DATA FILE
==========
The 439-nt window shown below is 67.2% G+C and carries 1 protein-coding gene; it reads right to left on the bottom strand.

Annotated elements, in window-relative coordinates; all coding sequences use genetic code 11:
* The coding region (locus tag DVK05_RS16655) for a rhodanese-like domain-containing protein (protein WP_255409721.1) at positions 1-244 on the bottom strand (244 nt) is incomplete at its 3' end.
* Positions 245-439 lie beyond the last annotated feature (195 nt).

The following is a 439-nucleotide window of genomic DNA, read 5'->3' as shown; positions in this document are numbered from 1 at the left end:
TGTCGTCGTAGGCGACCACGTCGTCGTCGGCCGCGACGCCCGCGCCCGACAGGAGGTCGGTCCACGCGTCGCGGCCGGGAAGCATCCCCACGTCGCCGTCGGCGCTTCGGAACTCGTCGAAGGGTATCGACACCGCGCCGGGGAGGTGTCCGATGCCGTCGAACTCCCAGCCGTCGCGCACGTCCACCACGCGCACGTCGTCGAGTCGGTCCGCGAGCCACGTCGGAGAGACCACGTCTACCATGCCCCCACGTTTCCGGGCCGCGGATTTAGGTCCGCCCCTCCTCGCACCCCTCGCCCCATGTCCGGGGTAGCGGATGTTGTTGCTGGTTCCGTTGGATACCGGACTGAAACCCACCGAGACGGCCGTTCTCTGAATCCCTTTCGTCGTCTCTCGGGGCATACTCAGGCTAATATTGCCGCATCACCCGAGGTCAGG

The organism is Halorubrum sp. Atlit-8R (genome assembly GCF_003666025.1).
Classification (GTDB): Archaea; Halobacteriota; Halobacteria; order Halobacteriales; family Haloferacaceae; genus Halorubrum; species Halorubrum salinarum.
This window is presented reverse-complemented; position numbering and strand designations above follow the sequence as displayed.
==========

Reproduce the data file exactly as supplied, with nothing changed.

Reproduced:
The 439-nt window shown below is 67.2% G+C and carries 1 protein-coding gene; it reads right to left on the bottom strand.

Annotated elements, in window-relative coordinates; all coding sequences use genetic code 11:
* The coding region (locus tag DVK05_RS16655) for a rhodanese-like domain-containing protein (protein WP_255409721.1) at positions 1-244 on the bottom strand (244 nt) is incomplete at its 3' end.
* Positions 245-439 lie beyond the last annotated feature (195 nt).

The following is a 439-nucleotide window of genomic DNA, read 5'->3' as shown; positions in this document are numbered from 1 at the left end:
TGTCGTCGTAGGCGACCACGTCGTCGTCGGCCGCGACGCCCGCGCCCGACAGGAGGTCGGTCCACGCGTCGCGGCCGGGAAGCATCCCCACGTCGCCGTCGGCGCTTCGGAACTCGTCGAAGGGTATCGACACCGCGCCGGGGAGGTGTCCGATGCCGTCGAACTCCCAGCCGTCGCGCACGTCCACCACGCGCACGTCGTCGAGTCGGTCCGCGAGCCACGTCGGAGAGACCACGTCTACCATGCCCCCACGTTTCCGGGCCGCGGATTTAGGTCCGCCCCTCCTCGCACCCCTCGCCCCATGTCCGGGGTAGCGGATGTTGTTGCTGGTTCCGTTGGATACCGGACTGAAACCCACCGAGACGGCCGTTCTCTGAATCCCTTTCGTCGTCTCTCGGGGCATACTCAGGCTAATATTGCCGCATCACCCGAGGTCAGG

The organism is Halorubrum sp. Atlit-8R (genome assembly GCF_003666025.1).
Classification (GTDB): Archaea; Halobacteriota; Halobacteria; order Halobacteriales; family Haloferacaceae; genus Halorubrum; species Halorubrum salinarum.
This window is presented reverse-complemented; position numbering and strand designations above follow the sequence as displayed.